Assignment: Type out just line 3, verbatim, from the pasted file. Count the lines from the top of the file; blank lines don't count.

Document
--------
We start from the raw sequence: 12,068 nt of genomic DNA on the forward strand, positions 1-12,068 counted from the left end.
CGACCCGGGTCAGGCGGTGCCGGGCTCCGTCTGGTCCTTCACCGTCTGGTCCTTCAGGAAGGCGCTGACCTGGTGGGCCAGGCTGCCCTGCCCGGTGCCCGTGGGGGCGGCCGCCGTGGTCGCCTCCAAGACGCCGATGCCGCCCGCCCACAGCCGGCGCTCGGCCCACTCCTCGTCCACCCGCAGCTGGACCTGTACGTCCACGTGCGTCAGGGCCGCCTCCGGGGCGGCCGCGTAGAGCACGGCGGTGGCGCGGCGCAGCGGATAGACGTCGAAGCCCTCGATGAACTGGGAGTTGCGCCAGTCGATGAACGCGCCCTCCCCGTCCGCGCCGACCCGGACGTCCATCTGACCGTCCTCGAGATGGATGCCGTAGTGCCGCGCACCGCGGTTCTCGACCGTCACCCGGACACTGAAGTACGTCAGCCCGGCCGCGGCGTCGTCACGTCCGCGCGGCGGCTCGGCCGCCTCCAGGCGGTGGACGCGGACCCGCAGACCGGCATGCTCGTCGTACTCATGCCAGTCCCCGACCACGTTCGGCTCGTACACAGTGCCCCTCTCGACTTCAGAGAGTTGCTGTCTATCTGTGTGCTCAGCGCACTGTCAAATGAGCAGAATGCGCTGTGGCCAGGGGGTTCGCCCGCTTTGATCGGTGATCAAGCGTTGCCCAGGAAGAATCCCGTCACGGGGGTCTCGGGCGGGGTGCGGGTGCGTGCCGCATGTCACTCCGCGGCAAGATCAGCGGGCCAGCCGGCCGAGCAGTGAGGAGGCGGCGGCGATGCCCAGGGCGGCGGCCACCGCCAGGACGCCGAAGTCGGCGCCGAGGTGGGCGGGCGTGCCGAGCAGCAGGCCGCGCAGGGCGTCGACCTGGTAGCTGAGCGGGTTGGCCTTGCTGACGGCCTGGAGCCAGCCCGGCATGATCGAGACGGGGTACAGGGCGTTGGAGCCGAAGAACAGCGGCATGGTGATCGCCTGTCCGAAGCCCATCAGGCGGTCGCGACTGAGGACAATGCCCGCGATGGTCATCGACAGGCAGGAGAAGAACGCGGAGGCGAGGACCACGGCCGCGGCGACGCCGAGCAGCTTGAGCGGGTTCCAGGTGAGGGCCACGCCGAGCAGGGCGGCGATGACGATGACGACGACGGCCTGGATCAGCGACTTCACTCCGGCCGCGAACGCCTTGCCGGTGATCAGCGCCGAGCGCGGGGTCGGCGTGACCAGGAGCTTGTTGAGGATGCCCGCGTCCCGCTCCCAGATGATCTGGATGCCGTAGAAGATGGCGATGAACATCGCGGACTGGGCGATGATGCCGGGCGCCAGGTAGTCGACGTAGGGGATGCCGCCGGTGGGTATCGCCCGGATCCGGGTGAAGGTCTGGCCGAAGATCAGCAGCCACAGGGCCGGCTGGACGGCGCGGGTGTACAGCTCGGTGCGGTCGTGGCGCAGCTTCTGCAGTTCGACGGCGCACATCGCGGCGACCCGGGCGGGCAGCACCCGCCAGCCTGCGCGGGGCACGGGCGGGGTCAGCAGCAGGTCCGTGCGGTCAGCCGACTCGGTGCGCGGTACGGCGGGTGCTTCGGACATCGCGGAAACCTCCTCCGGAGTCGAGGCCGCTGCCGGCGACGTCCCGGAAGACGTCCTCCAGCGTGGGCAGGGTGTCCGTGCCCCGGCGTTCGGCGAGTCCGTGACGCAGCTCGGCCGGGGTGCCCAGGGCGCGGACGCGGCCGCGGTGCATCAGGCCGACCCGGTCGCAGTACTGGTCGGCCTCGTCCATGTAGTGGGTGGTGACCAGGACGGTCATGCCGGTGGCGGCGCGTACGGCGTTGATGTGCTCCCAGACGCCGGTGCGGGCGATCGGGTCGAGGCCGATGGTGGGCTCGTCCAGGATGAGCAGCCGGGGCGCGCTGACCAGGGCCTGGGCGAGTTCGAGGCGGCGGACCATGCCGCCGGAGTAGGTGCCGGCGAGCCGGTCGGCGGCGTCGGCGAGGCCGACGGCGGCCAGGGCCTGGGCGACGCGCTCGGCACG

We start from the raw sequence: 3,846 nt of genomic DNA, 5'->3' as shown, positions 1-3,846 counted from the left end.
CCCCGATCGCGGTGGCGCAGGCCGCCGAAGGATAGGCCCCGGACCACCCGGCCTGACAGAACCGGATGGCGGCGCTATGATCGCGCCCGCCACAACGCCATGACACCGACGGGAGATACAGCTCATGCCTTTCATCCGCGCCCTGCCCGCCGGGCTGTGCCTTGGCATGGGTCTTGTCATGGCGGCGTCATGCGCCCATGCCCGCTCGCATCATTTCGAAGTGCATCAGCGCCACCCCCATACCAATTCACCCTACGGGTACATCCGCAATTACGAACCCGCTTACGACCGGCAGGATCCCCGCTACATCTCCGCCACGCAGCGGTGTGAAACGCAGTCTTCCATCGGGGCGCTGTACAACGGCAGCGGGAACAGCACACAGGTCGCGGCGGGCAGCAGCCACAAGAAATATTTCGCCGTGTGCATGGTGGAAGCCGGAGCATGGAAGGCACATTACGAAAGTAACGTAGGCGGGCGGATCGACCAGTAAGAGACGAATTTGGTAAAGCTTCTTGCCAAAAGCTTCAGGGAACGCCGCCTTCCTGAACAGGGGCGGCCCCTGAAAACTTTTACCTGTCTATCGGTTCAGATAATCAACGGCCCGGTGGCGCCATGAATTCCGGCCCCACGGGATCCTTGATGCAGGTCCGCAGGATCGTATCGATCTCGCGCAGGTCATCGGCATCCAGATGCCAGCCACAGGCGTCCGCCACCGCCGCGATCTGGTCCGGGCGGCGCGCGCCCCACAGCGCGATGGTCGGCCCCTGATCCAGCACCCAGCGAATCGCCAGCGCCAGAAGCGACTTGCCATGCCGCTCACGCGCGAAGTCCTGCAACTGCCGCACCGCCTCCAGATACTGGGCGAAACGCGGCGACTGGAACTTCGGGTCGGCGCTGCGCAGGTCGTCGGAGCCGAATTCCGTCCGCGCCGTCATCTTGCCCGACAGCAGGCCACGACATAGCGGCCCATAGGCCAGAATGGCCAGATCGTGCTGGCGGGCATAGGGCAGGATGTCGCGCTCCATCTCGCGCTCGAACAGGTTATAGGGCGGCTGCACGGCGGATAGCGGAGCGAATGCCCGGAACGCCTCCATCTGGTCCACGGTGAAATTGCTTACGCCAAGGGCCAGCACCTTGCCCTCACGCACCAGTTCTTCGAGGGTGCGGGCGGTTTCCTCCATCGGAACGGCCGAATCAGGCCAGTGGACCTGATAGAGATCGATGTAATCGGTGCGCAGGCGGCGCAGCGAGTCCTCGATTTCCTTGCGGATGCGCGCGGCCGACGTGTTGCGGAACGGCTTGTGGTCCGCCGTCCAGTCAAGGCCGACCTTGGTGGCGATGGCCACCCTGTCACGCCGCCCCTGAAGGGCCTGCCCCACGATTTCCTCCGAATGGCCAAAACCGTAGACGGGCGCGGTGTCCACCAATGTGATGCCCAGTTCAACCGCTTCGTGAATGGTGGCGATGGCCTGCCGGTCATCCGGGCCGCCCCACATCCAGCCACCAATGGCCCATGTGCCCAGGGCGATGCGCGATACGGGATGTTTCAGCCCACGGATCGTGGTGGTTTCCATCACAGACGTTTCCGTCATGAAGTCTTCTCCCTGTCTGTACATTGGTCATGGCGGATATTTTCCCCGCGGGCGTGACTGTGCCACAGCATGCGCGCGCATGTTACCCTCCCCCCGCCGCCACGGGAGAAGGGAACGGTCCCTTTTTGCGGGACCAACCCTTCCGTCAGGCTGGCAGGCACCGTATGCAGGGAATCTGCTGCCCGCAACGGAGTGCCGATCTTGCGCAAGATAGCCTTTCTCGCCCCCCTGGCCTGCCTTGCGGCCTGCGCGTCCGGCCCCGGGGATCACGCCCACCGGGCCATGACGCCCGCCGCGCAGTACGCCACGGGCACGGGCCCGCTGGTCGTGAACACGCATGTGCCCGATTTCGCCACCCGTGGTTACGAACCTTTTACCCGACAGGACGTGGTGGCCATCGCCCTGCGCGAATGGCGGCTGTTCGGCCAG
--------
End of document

We start from the raw sequence: 3,846 nt of genomic DNA, 5'->3' as shown, positions 1-3,846 counted from the left end.